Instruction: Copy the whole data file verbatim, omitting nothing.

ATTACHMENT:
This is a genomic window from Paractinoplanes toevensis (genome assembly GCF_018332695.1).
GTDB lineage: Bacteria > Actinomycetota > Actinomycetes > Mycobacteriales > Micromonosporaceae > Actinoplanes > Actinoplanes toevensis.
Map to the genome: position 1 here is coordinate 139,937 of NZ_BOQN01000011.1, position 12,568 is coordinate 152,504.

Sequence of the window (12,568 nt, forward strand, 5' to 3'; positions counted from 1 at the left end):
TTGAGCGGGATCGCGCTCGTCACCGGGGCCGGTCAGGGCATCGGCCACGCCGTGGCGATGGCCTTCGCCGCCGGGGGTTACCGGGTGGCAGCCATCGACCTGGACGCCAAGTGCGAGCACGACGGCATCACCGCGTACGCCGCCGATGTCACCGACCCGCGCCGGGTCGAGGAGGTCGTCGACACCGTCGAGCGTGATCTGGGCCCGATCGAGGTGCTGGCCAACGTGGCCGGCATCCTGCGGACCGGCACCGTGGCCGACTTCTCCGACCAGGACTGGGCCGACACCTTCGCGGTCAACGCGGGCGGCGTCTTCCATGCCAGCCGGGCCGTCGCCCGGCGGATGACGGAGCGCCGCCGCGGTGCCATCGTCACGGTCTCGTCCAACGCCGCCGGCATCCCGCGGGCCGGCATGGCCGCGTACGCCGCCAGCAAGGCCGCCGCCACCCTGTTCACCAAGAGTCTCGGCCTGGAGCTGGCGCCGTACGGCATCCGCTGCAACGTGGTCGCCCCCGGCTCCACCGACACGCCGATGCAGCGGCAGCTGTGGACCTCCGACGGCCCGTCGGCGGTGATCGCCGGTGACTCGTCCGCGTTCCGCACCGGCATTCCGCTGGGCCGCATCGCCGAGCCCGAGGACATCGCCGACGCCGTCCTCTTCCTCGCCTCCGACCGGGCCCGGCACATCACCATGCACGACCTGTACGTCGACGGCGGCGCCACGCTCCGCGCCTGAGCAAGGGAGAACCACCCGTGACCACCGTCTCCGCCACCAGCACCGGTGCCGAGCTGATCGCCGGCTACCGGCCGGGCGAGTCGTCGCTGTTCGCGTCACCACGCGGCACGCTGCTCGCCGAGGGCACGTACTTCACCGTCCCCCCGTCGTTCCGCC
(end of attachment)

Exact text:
This is a genomic window from Paractinoplanes toevensis (genome assembly GCF_018332695.1).
GTDB lineage: Bacteria > Actinomycetota > Actinomycetes > Mycobacteriales > Micromonosporaceae > Actinoplanes > Actinoplanes toevensis.
Map to the genome: position 1 here is coordinate 139,937 of NZ_BOQN01000011.1, position 12,568 is coordinate 152,504.

Sequence of the window (12,568 nt, forward strand, 5' to 3'; positions counted from 1 at the left end):
TTGAGCGGGATCGCGCTCGTCACCGGGGCCGGTCAGGGCATCGGCCACGCCGTGGCGATGGCCTTCGCCGCCGGGGGTTACCGGGTGGCAGCCATCGACCTGGACGCCAAGTGCGAGCACGACGGCATCACCGCGTACGCCGCCGATGTCACCGACCCGCGCCGGGTCGAGGAGGTCGTCGACACCGTCGAGCGTGATCTGGGCCCGATCGAGGTGCTGGCCAACGTGGCCGGCATCCTGCGGACCGGCACCGTGGCCGACTTCTCCGACCAGGACTGGGCCGACACCTTCGCGGTCAACGCGGGCGGCGTCTTCCATGCCAGCCGGGCCGTCGCCCGGCGGATGACGGAGCGCCGCCGCGGTGCCATCGTCACGGTCTCGTCCAACGCCGCCGGCATCCCGCGGGCCGGCATGGCCGCGTACGCCGCCAGCAAGGCCGCCGCCACCCTGTTCACCAAGAGTCTCGGCCTGGAGCTGGCGCCGTACGGCATCCGCTGCAACGTGGTCGCCCCCGGCTCCACCGACACGCCGATGCAGCGGCAGCTGTGGACCTCCGACGGCCCGTCGGCGGTGATCGCCGGTGACTCGTCCGCGTTCCGCACCGGCATTCCGCTGGGCCGCATCGCCGAGCCCGAGGACATCGCCGACGCCGTCCTCTTCCTCGCCTCCGACCGGGCCCGGCACATCACCATGCACGACCTGTACGTCGACGGCGGCGCCACGCTCCGCGCCTGAGCAAGGGAGAACCACCCGTGACCACCGTCTCCGCCACCAGCACCGGTGCCGAGCTGATCGCCGGCTACCGGCCGGGCGAGTCGTCGCTGTTCGCGTCACCACGCGGCACGCTGCTCGCCGAGGGCACGTACTTCACCGTCCCCCCGTCGTTCCGCC